Monday, August 31, 2015

Archive: October, 2008

POSTED: Monday, October 27, 2008, 9:04 AM

How can we best tackle the budget crisis? Use this post to give us your two cents.
Ben Waxman @ 9:04 AM  Permalink | 0 comments
POSTED: Monday, October 27, 2008, 9:00 AM

World Series boosting ridership

Link: City urges Phils fans to use SEPTA [DN]

Rina Cutler, the city's deputy mayor for transportation, was blunt: "If you are showing up, do not drive."

Ben Waxman @ 9:00 AM  Permalink | 0 comments
POSTED: Saturday, October 25, 2008, 12:43 PM
On Friday, I posted about the possibility of budget cuts for the recreation department. The city is facing a budget hole of at least $850 million over the next five years. Several readers responded with interesting comments. I reprinted some of them below.

First, epic commenter CleanupPhilly says we should think about selling some rec centers:

The city doesn't have to be all things to all people when there are private owners who are ready and able to step up and buy these assets to use for the exact same purpose. Another example -- the Marian Anderson Rec Center. Here's a place that duplicates services offered elsewhere, that a private owner would buy and offer. The building is in poor condition, the fence needs painting, the management is very unaccountable about how the money it gets is spent, and the community gets relatively low levels of use per dollar spent. If the facilities were sold to a private gym, you'd have better management, better facilities, and more use per dollar by more people in the neighborhood.

Ben Waxman @ 12:43 PM  Permalink | 0 comments
POSTED: Friday, October 24, 2008, 3:50 PM

How can we best tackle the budget crisis? Use this post to give us your two cents. 

Ben Waxman @ 3:50 PM  Permalink | 0 comments
POSTED: Friday, October 24, 2008, 12:46 PM
Mayor Michael Nutter has been extremely tight-lipped about how he'll deal with the $850 million hole in the city budget. Nutter has pledged no leaks from his administration and thus far information has been hard to come by. However, a couple of different reports seem to suggest that the Recreation Department, which oversees dozens of city-run recreation centers and programs, is likely to be on the chopping block.

First, there was a blog post on Heard in the Hall that the Recreation Department is drawing up a list of recreation centers and playgrounds for possible closure. The same blog post seemed to imply that staff positions are also being cut. Now, we have a comment from an "It's Our Money" reader and city employee that seems to back up those reports.

Here it is:

Ben Waxman @ 12:46 PM  Permalink | 0 comments
POSTED: Friday, October 24, 2008, 12:05 PM

: Budget confab bars reporters

Mayor Nutter, who ran for office promising a more open and transparent government, yesterday barred reporters from budget talks he held with City Council.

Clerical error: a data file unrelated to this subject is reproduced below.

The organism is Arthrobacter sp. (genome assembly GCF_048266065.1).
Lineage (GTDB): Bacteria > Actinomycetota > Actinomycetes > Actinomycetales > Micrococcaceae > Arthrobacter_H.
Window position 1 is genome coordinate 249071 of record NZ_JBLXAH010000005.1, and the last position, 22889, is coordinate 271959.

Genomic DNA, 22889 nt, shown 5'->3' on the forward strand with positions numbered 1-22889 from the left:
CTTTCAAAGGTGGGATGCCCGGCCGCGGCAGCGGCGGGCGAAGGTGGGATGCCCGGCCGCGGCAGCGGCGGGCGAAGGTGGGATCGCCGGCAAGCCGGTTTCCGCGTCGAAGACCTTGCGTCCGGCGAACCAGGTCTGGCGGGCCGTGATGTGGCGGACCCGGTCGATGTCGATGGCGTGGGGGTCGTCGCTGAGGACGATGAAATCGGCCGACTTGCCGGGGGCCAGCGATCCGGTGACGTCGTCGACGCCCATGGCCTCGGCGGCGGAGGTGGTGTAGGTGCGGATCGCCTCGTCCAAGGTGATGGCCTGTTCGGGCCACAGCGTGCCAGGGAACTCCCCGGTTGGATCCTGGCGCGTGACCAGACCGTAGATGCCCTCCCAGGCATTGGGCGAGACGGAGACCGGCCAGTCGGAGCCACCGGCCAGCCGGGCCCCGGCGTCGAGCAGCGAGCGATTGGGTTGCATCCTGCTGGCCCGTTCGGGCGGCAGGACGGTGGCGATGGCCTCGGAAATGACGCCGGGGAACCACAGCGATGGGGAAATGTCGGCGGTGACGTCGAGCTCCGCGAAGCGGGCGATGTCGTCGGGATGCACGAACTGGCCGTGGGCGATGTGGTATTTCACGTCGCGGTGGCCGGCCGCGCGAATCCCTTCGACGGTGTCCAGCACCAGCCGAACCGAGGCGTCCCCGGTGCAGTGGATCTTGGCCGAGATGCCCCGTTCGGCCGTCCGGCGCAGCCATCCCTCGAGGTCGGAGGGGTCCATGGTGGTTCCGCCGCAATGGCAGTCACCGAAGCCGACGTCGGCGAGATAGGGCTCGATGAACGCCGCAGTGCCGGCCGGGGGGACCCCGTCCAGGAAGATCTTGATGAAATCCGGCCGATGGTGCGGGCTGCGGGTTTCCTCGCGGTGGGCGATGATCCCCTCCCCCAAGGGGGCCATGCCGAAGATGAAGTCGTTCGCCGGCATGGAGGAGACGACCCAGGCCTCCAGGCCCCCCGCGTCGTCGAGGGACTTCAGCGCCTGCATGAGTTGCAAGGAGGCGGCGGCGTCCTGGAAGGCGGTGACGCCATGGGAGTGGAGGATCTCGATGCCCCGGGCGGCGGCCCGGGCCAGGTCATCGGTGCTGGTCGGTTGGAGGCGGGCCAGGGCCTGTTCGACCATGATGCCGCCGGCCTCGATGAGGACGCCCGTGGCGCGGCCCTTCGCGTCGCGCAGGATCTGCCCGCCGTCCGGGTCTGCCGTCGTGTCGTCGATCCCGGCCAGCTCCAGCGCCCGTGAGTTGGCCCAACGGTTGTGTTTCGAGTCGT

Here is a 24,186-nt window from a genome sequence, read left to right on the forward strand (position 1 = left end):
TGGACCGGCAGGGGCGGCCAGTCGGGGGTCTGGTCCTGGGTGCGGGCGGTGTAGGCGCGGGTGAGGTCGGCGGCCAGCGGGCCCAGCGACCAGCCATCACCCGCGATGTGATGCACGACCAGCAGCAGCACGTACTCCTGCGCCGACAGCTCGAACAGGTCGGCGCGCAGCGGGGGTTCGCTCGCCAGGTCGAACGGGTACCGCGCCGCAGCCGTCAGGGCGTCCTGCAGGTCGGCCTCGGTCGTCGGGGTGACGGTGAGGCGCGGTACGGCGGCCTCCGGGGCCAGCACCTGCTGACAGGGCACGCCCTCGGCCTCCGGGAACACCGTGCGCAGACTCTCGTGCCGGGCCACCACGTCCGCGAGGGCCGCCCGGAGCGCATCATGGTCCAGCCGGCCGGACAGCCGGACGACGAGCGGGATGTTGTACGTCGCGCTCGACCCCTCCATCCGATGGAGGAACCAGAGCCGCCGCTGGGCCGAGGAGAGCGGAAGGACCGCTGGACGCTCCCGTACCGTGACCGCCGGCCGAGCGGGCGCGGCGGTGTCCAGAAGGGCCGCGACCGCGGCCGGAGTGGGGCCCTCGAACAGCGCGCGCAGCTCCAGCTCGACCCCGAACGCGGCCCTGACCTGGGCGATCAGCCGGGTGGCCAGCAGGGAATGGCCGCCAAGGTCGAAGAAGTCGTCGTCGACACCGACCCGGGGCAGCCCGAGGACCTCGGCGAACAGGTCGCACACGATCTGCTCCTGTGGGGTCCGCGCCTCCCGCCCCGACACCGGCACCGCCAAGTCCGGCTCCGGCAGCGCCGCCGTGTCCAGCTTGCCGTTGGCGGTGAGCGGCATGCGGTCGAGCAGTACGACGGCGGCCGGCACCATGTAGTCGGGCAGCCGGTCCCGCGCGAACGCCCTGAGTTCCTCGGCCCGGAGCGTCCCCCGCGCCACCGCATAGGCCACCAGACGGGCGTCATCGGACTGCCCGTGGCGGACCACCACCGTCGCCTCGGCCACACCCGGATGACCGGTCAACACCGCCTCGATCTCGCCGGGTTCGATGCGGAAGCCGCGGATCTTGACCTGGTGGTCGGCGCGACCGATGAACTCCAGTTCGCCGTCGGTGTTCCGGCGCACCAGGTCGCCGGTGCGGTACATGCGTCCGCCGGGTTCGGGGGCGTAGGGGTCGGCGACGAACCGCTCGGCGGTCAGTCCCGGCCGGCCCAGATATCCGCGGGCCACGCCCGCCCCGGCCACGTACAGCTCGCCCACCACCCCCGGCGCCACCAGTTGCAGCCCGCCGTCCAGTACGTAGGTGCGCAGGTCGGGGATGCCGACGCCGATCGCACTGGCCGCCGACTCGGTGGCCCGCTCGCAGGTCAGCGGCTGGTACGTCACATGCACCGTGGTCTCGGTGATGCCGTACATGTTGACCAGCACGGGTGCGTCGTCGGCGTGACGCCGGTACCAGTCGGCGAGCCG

Nutter presented reporters with an opinion written by City Solicitor Shelley Smith, which advised him that he could hold a private session as long as the group was not "deliberating or voting on agency business."

The state Sunshine Act says that official action or deliberation by a government agency must take place in an open meeting if a quorum of the agency's members attends. Nine members of Council equal a quorum. More than nine members were present yesterday.

Ben Waxman @ 12:05 PM  Permalink | 0 comments
POSTED: Friday, October 24, 2008, 10:55 AM
On Wednesday, "It's Our Money" printed dualing opinions from Stan Shapiro and Brett Mandel about the need to slow business tax cuts given the budget crisis. Doron Taussig made a sharp observation about the debate over at Clog, the Philadelphia Citypaper blog:

One interesting question is what happens to Nutter's commitment to business tax cuts. It's Our Money went ahead and asked two of the, erm, loudest voices on this issue in the city, Brett Mandel and Stan Shapiro, what they thought. Both give characteristically articulate answers, but I've gotta say that what I'm struck by is the fact that, with the exception of a brief reference on Shapiro's part to the current financial meltdown and references by both to recent comments made by Comcast exec David L. Cohen, these answers really could have been given a year ago, two years ago, and very few words would be altered. Can it really be that both sides see the issue the exact same way after all this?

What do you think? Does the new budget reality force Philadelphia to think about taxes in a different way?

Ben Waxman @ 10:55 AM  Permalink | 0 comments
POSTED: Thursday, October 23, 2008, 11:58 AM

The price of a hotel room is going up

A City Council committee yesterday approved a 1.2 percentage-point increase in the city's hotel-room tax, with nearly half of the new revenue - or about $2.3 million a year - helping to pay for higher-than-anticipated costs to expand the Convention Center.

Ben Waxman @ 11:58 AM  Permalink | 0 comments
About this blog
Every year, city government spends slightly more than $4 billion. Where does all that money come from? More importantly, where does it go? Are we getting the most bang for our tax buck? “It's Our Money” is a joint project between Philadelphia Daily News and WHYY, funded by the William Penn Foundation, designed to answer these questions.

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